Manitoba Beef Producers has checked exemptions for on-farm emissions and farm fuel off its carbon policy wish list, but it’s not done yet.
MBP general manager Brian Lemon says there’s still plenty of advocacy work to be done on the details on the plan.
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The province unveiled its climate and green plan Oct. 27, including two major agricultural exemptions. Under the provincial strategy their purple farm fuels are exempt from carbon taxes and the sector won’t be directly targeted for emission reductions.
There’s also a suggested biodiesel mandate jump from two to five per cent, a suggested multi-institutional research hub dubbed the Manitoba Centre for Sustainable Agriculture, an ecological goods and services program, modelled on ALUS, encouraging conservation practices, more support for precision farming and developing biocomposites, risk assessment for severe weather impacts and support for beneficial practices adapting farms to climate change, a cautious encouragement to tile drainage access and more focus on watersheds to deal with water quality and flooding.
“I think there’s a lot of details that we still need to see, but where we’re at in exempting our emissions is absolutely appropriate, especially given that our emissions, for the most part, are a function of the digestive system of our animals and that’s cyclical carbon,” Lemon said. “That’s not carbon that’s been added to the biosphere. That’s carbon that’s been in the environment all along. All we’re doing is changing its form as part of a cycle, so that shouldn’t even be part of the conversation.”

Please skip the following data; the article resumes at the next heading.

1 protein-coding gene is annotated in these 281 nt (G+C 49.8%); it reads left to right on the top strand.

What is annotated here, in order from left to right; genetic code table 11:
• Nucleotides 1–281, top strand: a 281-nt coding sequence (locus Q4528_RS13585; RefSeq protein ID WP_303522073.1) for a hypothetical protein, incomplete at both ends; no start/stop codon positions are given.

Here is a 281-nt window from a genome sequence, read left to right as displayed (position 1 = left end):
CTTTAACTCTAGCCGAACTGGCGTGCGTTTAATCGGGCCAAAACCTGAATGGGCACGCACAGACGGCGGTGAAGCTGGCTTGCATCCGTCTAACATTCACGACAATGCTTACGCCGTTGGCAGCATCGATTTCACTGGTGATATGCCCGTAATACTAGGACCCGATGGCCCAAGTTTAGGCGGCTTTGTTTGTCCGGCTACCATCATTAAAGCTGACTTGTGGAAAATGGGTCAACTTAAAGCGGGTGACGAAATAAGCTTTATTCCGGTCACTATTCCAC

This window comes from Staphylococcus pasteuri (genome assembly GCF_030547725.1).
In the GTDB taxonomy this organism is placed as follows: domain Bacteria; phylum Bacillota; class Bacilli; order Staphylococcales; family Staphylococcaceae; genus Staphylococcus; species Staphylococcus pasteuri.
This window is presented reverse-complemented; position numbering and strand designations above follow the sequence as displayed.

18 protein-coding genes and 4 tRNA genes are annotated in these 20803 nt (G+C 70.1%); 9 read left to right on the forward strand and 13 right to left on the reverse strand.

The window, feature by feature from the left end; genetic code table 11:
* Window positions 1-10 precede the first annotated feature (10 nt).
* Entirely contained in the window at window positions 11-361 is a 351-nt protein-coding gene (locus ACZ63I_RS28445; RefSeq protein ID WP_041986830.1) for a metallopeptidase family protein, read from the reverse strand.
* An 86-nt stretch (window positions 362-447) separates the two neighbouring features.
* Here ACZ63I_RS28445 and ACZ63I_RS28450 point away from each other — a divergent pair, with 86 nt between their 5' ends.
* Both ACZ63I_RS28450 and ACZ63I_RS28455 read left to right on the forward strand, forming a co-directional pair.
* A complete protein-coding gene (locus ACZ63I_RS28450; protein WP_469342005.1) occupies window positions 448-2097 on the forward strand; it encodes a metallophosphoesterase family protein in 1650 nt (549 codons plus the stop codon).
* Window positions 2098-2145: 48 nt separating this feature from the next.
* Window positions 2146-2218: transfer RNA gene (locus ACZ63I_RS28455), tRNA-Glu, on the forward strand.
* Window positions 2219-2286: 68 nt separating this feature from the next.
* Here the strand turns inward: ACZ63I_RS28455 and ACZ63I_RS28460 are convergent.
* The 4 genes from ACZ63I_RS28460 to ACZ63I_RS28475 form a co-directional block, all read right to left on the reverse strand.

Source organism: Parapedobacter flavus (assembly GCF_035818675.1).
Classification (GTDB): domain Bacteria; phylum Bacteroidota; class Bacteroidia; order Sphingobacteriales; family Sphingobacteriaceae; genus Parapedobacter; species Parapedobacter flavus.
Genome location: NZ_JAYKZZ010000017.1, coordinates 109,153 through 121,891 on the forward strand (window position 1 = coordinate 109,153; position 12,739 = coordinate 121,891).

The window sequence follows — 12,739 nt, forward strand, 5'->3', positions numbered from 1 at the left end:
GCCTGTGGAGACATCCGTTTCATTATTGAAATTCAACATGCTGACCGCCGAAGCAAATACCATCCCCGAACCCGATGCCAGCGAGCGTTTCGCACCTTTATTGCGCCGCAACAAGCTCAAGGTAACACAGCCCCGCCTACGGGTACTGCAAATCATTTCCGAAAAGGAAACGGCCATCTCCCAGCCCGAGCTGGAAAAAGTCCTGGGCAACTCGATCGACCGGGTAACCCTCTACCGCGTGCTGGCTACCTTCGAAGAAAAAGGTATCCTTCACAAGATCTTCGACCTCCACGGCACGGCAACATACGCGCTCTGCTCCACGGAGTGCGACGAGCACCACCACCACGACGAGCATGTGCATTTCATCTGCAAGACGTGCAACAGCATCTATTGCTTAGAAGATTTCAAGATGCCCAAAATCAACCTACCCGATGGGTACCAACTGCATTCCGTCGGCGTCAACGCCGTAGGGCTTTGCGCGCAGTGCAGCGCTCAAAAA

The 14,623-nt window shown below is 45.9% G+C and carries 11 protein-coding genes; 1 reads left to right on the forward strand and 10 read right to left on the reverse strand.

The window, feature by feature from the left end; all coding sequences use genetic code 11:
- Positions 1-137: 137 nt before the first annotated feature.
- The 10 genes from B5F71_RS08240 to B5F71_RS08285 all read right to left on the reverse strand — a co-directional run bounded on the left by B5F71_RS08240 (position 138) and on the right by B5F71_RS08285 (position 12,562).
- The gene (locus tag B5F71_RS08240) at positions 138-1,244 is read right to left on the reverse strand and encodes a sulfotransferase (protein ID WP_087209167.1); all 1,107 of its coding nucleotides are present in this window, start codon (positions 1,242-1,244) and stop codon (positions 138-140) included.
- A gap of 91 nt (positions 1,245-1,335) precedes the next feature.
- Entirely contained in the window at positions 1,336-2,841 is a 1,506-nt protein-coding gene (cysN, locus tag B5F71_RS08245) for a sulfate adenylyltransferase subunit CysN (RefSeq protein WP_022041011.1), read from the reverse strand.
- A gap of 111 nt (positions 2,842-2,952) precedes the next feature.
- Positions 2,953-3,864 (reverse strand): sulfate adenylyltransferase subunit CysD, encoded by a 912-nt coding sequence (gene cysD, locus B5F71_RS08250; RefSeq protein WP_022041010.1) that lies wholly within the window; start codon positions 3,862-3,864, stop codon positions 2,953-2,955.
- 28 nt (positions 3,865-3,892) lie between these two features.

The province gave a nod to grassland management and rotational grazing as a tool to trap carbon in the soil, something the beef industry has long argued. The plan calls for soil benchmarking as a “useful first step in assessing the potential and value for more carbon sequestration.”
“Analyzing the impacts of current and prospective land development activities is also needed,” the plan reads.
The province has pitched the plan as a balance between environmental impact and economic health. The flat $25-per-tonne carbon tax will sit at half the price mandated by the federal government by 2022 while the province estimates that carbon emissions will drop by over a megatonne cumulatively over the next five years, a number it says is 80,000 tonnes more than the proposed federal plan.